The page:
Response to Welsh Government Consultation on Medical recruitment

Swansea University


Respondents: Suzanne Edwards, Andrew Grant, Marguerite Hill, Paul K. Jones, Keith Lloyd,

Heidi Phillips & John Rees.

Collated by: Andrew Grant

Prepared for: Health Social Care and Sport Committee, Welsh Government

Date: January 9, 2017



The capacity of the medical workforce to meet future population needs, in the context of changes to the delivery of services and the development of new models of care.

1.      In some areas of Wales where the medical workforce is aging the medical workforce will not be able to meet current population needs. One quarter of the GP workforce is expected to retire in the next ten years particularly within the Hywel Dda area. There are many other shortage specialties in Wales and recruitment to a range of specialties is problematic outside the major urban centres.

2.      In South West Wales ARCH, a Regional Collaboration for Health offers significant opportunities for a novel and multidisciplinary approach to workforce planning, recruitment and retention, from attracting Welsh school leavers schools, through to undergraduate degrees, graduate entry medicine, and postgraduate recruitment and retention. This approach could form the basis for new ways of working to promote recruitment and retention.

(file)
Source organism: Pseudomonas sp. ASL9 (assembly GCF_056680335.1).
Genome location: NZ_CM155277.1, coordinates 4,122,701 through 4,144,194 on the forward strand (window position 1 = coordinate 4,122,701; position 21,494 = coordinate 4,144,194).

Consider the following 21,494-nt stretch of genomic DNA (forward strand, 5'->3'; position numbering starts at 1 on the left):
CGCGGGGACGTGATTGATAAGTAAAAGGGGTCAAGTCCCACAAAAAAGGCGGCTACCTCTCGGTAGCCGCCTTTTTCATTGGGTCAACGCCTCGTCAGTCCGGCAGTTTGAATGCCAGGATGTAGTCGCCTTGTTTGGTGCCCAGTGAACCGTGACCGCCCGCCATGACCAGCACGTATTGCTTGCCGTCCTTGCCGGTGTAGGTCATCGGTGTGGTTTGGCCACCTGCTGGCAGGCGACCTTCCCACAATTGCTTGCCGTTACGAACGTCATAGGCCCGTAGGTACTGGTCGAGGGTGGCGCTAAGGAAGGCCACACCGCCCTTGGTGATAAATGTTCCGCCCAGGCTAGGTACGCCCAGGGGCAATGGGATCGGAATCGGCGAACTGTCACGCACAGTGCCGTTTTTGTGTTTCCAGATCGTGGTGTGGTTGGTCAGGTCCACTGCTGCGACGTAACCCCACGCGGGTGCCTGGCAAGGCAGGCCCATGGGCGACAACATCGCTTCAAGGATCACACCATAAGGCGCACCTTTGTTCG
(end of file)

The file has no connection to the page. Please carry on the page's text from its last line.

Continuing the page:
3.      The reduced capacity of the workforce is being addressed, in part, by the training and employment of professionals who are not medically qualified. These include advanced nurse practitioners and physician associates. Other schemes in Wales involve the use of pharmacists and optometrists to enhance the capacity of the medical workforce

4.      At Swansea University we will also introduce a primary care track within the graduate entry medical programme. Students on this track within the four-year medical programme will focus on general practice and primary care even more than the rest of the cohort.

5.      As well as providing primary care focused training the primary care track will offer students a better insight into the complexities, challenges and rewards of a career in general practice. A GP who is facilitating a case-based learning group will be able to support students’ learning from their own knowledge and clinical experience and from the general practice perspective.

6.      Undergraduate medical teaching offers variety in working patterns and stimulation from student contact. For this reason, recruitment of GPs to practices involved in the primary care track will be enhanced.